5th-Annual Tennessee Motorama brings Nashville cars out of hibernation
The 5th-Annual Tennessee Motorama opened up at 10:00 a.m., which was right about the time we pulled into the parking lot. Already, there was a quarter-mile-long line of guys standing at the door waiting to get in. Clearly, people are ready for some kind of old car action. All it takes is a modest indoor car show and swap meet to bring everyone out of hibernation. And as each one of them plunked down their ten-dollar admission, they were greeted to a number of interesting cars and potential treasures in the Mid-Tenn Expo Center in Murfreesboro. Don’t let the ritzy Park Avenue address fool you. This place was down-to-earth enough to host a few rat rods on a nice January day.
This ’32 Ford pickup was so nice it almost made me nervous having so many people crammed around it. This is one of those hot rods that you can tell the owner sweat every small detail to make it right. There were so many perfect late-‘40s touches, like the capped headers, the steering wheel, and the gauges. The Hemi looked great with those finned valve covers and four carburetors. Even the color was right—shiny and smooth, but not too flashy. I even liked the fact that it was a truck, as you see a lot fewer of them than coupes and roadsters. It was just a very slick little rig.
This ’56 Corvette has enjoyed some notoriety, because it 2015 it was built to compete in the SEMA Battle of the Builders competition. Of course, this was part of the huge SEMA Show that takes place every year in Las Vegas, and the competition was featured on the Velocity Channel. Other than the giant chrome wheels, big brakes, and contoured seats, it would be hard to tell this from a stock Corvette at first glance. But it was pretty modern under the fiberglass, with an LS6 Chevy engine, Street Shops chassis, and independent suspension.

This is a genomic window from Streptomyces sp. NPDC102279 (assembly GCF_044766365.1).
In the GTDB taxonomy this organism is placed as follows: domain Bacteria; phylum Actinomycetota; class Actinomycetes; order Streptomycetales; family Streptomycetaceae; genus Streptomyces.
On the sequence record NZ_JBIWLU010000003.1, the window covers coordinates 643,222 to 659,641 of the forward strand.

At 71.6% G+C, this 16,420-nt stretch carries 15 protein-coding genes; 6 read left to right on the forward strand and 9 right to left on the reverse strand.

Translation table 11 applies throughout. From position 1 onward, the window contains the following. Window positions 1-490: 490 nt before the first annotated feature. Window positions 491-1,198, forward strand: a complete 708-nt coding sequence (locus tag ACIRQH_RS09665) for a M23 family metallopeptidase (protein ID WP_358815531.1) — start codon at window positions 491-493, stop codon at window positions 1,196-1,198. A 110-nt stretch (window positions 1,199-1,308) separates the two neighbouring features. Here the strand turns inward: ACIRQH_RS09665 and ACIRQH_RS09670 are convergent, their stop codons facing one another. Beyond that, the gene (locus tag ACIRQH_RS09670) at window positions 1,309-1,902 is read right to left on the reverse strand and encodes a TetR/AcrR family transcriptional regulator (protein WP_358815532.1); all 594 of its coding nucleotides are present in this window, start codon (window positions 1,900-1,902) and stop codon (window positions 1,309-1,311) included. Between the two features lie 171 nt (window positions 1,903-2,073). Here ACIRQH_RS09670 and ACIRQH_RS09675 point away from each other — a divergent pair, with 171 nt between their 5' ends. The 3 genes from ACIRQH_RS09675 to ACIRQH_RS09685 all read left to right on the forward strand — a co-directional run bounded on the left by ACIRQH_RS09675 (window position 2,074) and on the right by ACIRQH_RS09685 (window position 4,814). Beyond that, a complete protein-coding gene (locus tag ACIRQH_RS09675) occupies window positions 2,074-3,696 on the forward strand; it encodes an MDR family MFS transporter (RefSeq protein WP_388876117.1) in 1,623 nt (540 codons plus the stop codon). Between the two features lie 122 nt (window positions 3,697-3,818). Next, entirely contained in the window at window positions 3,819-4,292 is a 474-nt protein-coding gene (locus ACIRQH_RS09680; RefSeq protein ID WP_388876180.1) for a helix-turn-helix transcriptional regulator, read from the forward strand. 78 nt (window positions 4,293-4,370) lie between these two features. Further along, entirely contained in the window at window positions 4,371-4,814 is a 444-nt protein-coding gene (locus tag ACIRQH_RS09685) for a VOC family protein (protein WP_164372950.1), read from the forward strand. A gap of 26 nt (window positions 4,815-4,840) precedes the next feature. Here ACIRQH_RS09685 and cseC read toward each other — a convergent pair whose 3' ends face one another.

I’ve never been a huge fan of these bulky ’53 Dodge pickups, but one as nice as this has an adorable, oafish, tough-guy charm. Dodge had the words “Job Rated” embossed in the middle of the painted grille, so clearly this was not meant to be a luxury vehicle. It was meant to work, and this one could work harder than most with that big, old “Chrysler Industrial” Hemi beneath the side-opening hoods. This was just a great looking shop truck, and it was probably even nicer in real life than it appears in the photos. The only problem with it now is that it’s so nice, you wouldn’t actually want to press it into heavy-duty service and beat it all up.
This Indian Turquoise-over-Colonial White ’59 Ford Fairlane 500 four-door sedan was pretty interesting. I get tired of the term “barn find,” but I suppose you could use it to describe this. The paint looked original, and the interior was obviously original. All of it looked old and showed wear, but there wasn’t any rust to speak of, and it looked like an overall solid car. It has a horrible-looking new aluminum radiator in it, so someone spent some money to get it rolling again. If you favor old Ford fordors, this one would make a pretty decent project. Or just sink into the heavily broken-in three-tone driver’s seat and drive it like this. Either way, this car would draw plenty of attention.
By 1961, Volkswagen had already hit the five-million mark in Beetle output. That’s pretty amazing when you consider that it would still be in production for more than 50 more years virtually unchanged. This little ’61 here was pretty slick, with nice black paint and wide whitewall tires. Beetles kind of just look friendly, happy, and familiar anyway, these earlier models even more-so. You have to admit, it is a cute little bugger. Heck, for all I know the phrase “cute little bugger” was coined because of these cars. Anyway, I guess I’d have to give it my award for favorite foreign car of the show.
I took about 200 pictures of the show cars and swap meet from this year’s Tennessee Motorama, and you can see them in the slideshow below. Or, click this link for a nicer version.